TEXAS MAY BE TOUGH on criminals, but it is also sympathetic toward crime victims—or at least it tries to be. In 1979 the Legislature created the Crime Victims’ Compensation Fund, which reimburses violent-crime victims and their families for such expenses as hospital stays, counseling, and funeral costs. Financed largely by misdemeanor and felony fines, the fund pays claims up to $50,000, though catastrophic cases can receive up to $100,000. Since 1991—when the attorney general’s office began handling the fund’s payments—it has paid out almost $200 million in awards. So why are some crime victims dissatisified?

The answer is, more money is in the bank. In fact, by August 1998, the fund had grown to $181.7 million—more than nine times what it was four years earlier. That belt-busting figure has led some to wonder if individuals who need assistance are going without. “It’s like they’re collecting it, but they don’t want to give it to the people who really need it,” says Carol Stites, whose nineteen-year-old daughter was murdered in Bastrop in 1996. Stites says she would have liked for the fund to provide free counseling because she couldn’t afford to pay up front. As she points out, not all claims are approved. “The unknown kept me from going,” she says. “I sort of swallow it and go on.”

Victims aren’t the only ones who need resources. State law requires law enforcement agencies and prosecutors’ offices to provide crime-victim liaisons and victim-assistance coordinators, respectively, but the Legislature didn’t give them any money to provide training or hire additional staff. Thus liaisons and coordinators are often overworked or lack the resources to assist crime victims. Mary Ann Witter, whose son was murdered in Johnson City in 1995, felt that her coordinator “wasn’t terribly interested” in keeping her updated about the trial. “I didn’t know when the grand jury met until I read it in the newspaper,” she said.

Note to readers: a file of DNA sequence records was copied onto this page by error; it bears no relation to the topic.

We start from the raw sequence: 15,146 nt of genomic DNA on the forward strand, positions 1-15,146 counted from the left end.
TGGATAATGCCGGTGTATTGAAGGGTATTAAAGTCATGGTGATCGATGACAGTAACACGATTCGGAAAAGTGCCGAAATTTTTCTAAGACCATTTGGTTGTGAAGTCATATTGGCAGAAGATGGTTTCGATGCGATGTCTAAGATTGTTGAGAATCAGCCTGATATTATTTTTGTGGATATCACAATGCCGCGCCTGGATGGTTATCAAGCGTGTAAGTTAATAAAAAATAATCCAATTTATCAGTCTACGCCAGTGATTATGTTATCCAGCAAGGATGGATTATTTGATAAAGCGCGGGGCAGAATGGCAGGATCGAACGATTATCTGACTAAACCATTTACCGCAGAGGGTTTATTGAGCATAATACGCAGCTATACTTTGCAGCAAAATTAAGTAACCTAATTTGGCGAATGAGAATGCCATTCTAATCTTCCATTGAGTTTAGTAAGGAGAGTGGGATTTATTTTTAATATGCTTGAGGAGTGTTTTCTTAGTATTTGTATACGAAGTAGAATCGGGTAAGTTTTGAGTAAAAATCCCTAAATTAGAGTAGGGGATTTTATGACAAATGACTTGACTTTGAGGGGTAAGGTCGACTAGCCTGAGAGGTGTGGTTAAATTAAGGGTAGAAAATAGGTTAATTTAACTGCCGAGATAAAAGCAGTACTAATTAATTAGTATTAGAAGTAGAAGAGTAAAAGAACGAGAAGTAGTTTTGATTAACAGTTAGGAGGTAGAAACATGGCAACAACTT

Karen Kalergis, the public information officer for the Crime Victims’ Compensation Division, understands these concerns, yet complaints about her agency’s not spending the money anger her. “It’s a gross inaccuracy to say we’re sitting on this money and don’t know what to do with it,” she says. Until recently, Kalergis explains, the Legislature only allowed the money to be spent on compensation claims and nothing else. “Nobody had the authority to spend that money,” she says.

But that is beginning to change. In 1997 the Legislature passed a bill that frees up some of the funds. Now state agencies can apply for money to pay for victim-service programs. Two such programs got approved: the Department of Human Services received $3.6 million over two years to provide services to victims of family violence, and the AG’s office received $1 million to provide legal representation for abused and neglected children in court. That is good news for those who need assistance, and with a new legislative session upon us, Kalergis predicts that 1999 will be “another watershed year,” with more of the money going to crime victims. Says Kalergis: “For the first time, we have an opportunity to put state money behind the mandate for victims’ rights.”